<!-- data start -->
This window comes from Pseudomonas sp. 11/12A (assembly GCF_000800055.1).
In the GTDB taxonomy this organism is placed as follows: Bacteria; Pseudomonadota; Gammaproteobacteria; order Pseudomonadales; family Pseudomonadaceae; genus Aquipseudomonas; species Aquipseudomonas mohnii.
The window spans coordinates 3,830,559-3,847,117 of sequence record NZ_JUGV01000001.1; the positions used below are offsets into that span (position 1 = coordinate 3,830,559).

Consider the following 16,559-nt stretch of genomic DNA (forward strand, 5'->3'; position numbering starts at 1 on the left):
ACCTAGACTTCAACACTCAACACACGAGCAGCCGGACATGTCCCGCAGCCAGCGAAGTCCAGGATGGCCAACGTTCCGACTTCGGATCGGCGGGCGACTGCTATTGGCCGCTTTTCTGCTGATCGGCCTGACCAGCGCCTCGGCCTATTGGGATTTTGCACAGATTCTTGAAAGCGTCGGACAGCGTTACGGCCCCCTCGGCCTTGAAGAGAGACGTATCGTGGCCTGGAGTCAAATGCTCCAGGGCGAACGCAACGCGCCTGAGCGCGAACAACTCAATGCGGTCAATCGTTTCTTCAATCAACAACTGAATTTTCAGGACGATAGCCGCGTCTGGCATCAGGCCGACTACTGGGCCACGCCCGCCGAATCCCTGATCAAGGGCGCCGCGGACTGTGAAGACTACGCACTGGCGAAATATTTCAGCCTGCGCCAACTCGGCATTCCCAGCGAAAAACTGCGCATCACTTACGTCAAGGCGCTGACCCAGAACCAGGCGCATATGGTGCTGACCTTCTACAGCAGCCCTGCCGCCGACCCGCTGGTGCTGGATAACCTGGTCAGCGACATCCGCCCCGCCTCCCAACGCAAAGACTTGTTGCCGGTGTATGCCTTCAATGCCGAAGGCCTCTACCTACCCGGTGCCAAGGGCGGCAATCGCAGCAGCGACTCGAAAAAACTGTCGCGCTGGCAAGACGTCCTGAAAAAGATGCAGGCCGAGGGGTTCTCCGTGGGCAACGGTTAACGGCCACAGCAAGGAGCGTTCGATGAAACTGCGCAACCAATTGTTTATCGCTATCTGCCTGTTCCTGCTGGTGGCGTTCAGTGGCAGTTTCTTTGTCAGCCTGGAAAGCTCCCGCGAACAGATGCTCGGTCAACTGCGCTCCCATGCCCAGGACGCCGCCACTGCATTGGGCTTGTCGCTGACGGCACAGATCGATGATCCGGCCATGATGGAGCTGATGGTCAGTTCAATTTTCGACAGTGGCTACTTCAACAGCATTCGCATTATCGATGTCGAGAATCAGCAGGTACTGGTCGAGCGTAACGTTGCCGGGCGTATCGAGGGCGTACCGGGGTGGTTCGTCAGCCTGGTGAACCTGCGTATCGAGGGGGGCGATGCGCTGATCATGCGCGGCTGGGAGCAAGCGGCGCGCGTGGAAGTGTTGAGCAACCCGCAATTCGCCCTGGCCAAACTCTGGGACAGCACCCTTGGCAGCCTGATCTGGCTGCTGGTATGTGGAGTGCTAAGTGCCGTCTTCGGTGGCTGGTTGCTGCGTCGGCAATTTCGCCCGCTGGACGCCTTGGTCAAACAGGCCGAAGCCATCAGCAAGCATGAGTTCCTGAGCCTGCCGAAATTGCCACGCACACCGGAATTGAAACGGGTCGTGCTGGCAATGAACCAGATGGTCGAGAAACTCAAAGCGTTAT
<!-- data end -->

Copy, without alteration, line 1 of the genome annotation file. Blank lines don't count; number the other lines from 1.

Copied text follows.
This window comes from Pseudomonas sp. 11/12A (assembly GCF_000800055.1).